Martin Kaymer completed one of the most dominant performances in major history to win the 2014 U.S. Open at Pinehurst No. 2.
The German built up an impressive lead with a 65 on each of the first two days and headed into the fourth round with a five-stroke lead. With a 69 on the closing day, he remained calm when everyone was gunning for him, easily staying ahead of the competition and winning by eight strokes with a final score of nine-under par.
Considering that only three players were able to finish the tournament in the red, Kaymer's domination was truly remarkable.
Rickie Fowler and Erik Compton also had solid weeks to finish in a tie for second place near the top of the leaderboard:
From the first day in North Carolina, Kaymer was simply incredible. Fans were begging him to slip up just to make Sunday more interesting, but the former No. 1 player in the world had no holes in his game.
Peter Kostis of CBS Sports explained why the player deserved more credit:
While everyone else on the course was continually dealing with bogeys, Kaymer kept scoring birdies, totaling four of them in his last round to go with three holes over par. The tournament's official Twitter account provided a look at one of his best holes of the day:
Perhaps the most amazing part is that Kaymer was actually hoping the course got more difficult on Sunday. After his third round, he explained that he wanted tougher pin locations, according to The Associated Press, via ESPN.com:
It would be nice if they make it difficult again. Because then it's all about ball-striking. I enjoy playing those courses a lot more than just a putting competition. ... So I hope they put them in tough positions. Not as tough as today. It would be nice if we could have some kind of a chance once in a while. But that is what you get at the U.S. Open. It's OK. You just have to play very well.
He got his wish and lived up to the challenge, as he brought home his second major to go with his 2010 PGA Championship.
While this utter destruction of the field led to a relatively uneventful final round, there were more than a few interesting subplots to follow.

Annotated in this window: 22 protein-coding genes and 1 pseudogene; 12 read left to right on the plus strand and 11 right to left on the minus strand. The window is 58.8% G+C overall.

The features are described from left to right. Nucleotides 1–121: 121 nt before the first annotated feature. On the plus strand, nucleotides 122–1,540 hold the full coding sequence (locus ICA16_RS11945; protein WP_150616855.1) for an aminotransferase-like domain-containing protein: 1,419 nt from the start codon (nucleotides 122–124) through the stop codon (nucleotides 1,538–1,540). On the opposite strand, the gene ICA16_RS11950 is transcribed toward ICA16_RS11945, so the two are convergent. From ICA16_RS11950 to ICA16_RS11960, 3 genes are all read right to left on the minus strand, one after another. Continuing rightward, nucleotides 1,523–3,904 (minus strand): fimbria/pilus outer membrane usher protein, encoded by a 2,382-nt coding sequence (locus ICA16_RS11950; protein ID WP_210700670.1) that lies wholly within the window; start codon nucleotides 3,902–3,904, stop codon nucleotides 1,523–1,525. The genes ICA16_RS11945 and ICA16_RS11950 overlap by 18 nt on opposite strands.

Arguably the top storyline was the impressive showing by Compton. The 34-year-old golfer needed to win a five-man playoff in the final qualifier to even get a spot in the U.S. Open, and yet somehow found himself in the penultimate group on Sunday.
Of course, the most intriguing part about this accomplishment is Compton's tale of perseverance, as PGA.com noted:
Even Keegan Bradley—who finished tied for fourth place after a 67 in his final round—was rooting for him:
Although Compton was unable to catch Kaymer, his tie for second place should stand as a source of inspiration that will be remembered for a long time.
Besides Compton, there were few legitimate contenders on the final day. Dustin Johnson seemed like he would wind up the closest when he dropped to two under. National Club Golfer magazine was impressed with the player's consistency:
However, three bogeys in a row down the stretch dropped him back over par and eventually left him in a tie for fourth place. Nevertheless, this is Johnson's seventh career top-10 finish in a major and there will likely be plenty more in his future.
One person who came into the day with a legitimate chance to catch Kaymer was Fowler. Unfortunately, the man dressed in orange hit a double bogey on his fourth hole from which he just couldn't recover.
The good news is his back-nine score of 35 helped him shoot up the leaderboard and into a tie for second place, his highest ever finish at a major. After finishing tied for fifth at the 2014 Masters, Fowler has now put together two consecutive elite performances on the big stage.
While Zach Johnson did not finish anywhere near the top of the leaderboard, he might have had the best single shot of the day with a hole-in-one on No. 9:
You cannot blame him for being that excited over a thrilling shot after what turned out to be a frustrating week. Then again, he was not the only big-name player that struggled to a low overall score. Players like Rory McIlroy, Graeme McDowell and Phil Mickelson each finished six over or worse.
Mickelson might have been the most disappointing after coming into the week looking to complete his career Grand Slam. The good news is that he remains upbeat, telling Rob Hodgetts of BBC Sport:
Still, this tournament was all about the incredible performance by Kaymer. He set the lowest score through 36 holes in U.S. Open history and had no trouble holding on to his lead to secure the commanding win.
After also winning The Players Championship earlier in the year, it is clear that the 29-year-old will remain a force to be reckoned with in future events.
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